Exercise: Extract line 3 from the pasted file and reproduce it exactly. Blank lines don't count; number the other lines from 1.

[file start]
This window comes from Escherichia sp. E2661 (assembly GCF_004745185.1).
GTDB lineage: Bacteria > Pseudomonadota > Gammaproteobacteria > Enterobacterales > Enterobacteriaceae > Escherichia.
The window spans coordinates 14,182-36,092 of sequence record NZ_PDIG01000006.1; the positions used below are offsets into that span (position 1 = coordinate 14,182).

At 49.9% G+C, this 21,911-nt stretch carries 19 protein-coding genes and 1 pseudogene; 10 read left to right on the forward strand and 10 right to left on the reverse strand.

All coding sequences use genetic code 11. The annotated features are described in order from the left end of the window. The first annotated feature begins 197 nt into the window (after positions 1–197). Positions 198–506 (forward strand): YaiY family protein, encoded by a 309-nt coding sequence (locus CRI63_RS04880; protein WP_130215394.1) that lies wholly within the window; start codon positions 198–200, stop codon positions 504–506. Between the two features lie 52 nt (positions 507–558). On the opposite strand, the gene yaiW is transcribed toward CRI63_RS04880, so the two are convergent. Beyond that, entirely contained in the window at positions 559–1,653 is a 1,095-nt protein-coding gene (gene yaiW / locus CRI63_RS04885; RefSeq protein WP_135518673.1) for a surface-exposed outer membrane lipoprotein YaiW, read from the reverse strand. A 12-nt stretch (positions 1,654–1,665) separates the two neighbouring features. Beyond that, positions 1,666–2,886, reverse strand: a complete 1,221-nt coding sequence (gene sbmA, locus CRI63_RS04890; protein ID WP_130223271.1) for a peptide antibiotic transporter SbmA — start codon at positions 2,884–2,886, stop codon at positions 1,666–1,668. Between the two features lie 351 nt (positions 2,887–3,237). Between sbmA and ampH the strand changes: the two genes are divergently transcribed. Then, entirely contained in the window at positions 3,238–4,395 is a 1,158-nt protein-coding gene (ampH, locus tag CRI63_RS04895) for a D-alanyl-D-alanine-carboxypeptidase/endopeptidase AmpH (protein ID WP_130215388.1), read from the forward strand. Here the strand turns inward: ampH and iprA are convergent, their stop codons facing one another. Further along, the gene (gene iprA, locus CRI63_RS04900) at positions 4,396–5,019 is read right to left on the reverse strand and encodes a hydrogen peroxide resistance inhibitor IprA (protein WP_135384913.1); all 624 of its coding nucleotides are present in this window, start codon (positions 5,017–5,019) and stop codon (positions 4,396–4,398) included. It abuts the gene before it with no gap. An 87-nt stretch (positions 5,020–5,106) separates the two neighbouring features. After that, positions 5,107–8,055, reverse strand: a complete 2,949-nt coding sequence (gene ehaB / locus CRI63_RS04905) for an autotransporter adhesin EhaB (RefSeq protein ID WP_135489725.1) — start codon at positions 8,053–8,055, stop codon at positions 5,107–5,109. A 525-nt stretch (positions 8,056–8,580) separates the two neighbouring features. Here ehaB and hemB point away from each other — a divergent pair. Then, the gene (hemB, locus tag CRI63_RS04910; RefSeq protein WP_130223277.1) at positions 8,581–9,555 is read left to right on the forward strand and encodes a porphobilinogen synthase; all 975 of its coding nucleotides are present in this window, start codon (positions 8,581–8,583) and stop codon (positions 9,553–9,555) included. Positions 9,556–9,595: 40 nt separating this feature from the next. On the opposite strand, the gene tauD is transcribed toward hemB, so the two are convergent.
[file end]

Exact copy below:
The window spans coordinates 14,182-36,092 of sequence record NZ_PDIG01000006.1; the positions used below are offsets into that span (position 1 = coordinate 14,182).